Advice on improvement exercises, experimenting with techniques, character sketches, setting up a schedule, identifying strengths, getting published, money, helpful organizations, and more.
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Grade 5-8?Certainly nothing as poorly written as this book should ever come near an impressionable young person who might assume that getting published validates the author as an expert on writing. One of the cardinal rules of good writing, honed to cliche (a forte of this author) in generations of workshops, is "Don't tell it. Show It." What is shown here is that it is possible to string together page after page of unedited, ungrammatical, poorly structured meandering on some vague ideas about writing, throw in some uninteresting examples of student work, frame it in a brisk-looking layout with a few mediocre graphics, and somebody will publish it for you. What is told here is that aspiring writers should keep a notebook and use it to follow the author's ill-conceived exercises. The author kind of comes to life in the disproportionate space alloted to tips on getting a contract and budgeting the profits from your book, or, until the big bucks start rolling in, entering contests. These end products, not the painstaking task of learning the skills, seem to be what Becoming a Writer refers to here. Marion Dane Bauer's What's Your Story (Clarion, 1992) contains solid advice and examples that could be a genuine spur to a struggling novice.?Sally Margolis, formerly at Deerfield Public Library, IL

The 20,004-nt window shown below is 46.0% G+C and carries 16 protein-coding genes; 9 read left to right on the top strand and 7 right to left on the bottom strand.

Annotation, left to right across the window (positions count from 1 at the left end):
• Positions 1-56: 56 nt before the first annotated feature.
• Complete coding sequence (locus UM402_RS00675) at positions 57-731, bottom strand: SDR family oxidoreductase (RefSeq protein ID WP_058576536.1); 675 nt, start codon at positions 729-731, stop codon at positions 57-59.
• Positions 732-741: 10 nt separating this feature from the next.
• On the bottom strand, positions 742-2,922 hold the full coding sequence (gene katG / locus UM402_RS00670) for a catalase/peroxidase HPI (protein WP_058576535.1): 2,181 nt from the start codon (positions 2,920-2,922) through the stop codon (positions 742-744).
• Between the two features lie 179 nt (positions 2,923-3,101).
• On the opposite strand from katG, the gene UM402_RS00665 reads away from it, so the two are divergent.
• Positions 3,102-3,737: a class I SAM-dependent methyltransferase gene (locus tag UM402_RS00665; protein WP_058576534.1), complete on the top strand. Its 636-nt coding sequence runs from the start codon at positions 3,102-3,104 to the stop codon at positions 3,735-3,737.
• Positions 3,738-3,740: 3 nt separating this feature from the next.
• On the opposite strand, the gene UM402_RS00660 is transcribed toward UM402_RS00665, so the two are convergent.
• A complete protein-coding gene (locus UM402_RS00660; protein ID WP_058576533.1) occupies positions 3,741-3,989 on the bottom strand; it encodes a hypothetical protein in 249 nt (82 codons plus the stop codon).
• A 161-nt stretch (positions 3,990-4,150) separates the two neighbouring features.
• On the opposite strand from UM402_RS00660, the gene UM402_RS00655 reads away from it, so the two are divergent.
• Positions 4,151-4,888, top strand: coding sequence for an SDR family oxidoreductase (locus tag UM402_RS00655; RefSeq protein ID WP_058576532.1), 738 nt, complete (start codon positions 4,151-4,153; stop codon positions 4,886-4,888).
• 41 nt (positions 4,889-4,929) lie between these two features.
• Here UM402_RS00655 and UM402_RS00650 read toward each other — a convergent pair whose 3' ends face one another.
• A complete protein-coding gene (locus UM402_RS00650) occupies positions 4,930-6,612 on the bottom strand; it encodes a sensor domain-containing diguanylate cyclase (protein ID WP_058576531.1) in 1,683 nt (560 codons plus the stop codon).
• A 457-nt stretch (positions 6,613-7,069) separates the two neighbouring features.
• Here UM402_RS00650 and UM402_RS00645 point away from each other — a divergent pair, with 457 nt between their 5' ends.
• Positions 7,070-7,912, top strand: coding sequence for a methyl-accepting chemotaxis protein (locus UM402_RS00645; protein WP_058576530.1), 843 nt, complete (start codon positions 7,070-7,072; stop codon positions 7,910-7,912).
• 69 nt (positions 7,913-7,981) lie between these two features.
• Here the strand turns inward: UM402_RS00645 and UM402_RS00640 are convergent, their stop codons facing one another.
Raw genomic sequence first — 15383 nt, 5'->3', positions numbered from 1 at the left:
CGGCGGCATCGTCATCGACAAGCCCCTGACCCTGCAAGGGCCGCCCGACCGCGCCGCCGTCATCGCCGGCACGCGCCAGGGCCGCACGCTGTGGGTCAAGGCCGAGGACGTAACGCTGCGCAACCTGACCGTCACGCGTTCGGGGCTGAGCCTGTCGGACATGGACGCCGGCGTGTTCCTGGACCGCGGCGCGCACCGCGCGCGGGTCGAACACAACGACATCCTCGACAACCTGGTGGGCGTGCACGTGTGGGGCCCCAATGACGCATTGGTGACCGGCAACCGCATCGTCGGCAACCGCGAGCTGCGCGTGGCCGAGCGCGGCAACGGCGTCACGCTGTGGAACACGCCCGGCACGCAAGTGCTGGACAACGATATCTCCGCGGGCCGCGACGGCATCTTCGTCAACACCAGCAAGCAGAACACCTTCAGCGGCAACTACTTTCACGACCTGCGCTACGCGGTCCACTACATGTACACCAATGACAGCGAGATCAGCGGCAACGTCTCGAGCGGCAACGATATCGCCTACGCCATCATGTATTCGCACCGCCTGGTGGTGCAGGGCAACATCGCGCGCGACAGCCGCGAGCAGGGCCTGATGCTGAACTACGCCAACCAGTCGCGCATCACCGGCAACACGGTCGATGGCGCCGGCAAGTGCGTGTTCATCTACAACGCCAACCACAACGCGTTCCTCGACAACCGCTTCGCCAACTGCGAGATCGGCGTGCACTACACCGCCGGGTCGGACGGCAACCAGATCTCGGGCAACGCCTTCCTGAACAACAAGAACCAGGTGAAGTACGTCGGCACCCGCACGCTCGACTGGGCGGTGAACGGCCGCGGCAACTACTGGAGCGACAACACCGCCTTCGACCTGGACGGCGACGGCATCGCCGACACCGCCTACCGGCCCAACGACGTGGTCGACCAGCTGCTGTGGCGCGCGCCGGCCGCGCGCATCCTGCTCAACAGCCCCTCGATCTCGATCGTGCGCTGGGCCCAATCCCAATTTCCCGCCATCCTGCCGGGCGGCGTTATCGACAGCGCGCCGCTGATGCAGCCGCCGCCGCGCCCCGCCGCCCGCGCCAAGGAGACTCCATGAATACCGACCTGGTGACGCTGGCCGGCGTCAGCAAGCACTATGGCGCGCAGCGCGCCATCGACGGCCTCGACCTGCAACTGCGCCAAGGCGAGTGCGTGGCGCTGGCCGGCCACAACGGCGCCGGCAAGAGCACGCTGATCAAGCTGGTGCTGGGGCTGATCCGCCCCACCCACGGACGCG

Copyright 1995 Reed Business Information, Inc.
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Book Description Shoe Tree Pr, 1991. Paperback. Book Condition: New. book. Bookseller Inventory # M1558702156
Book Description Shoe Tree Pr, 1991. Paperback. Book Condition: New. illustrated edition. Bookseller Inventory # DADAX1558702156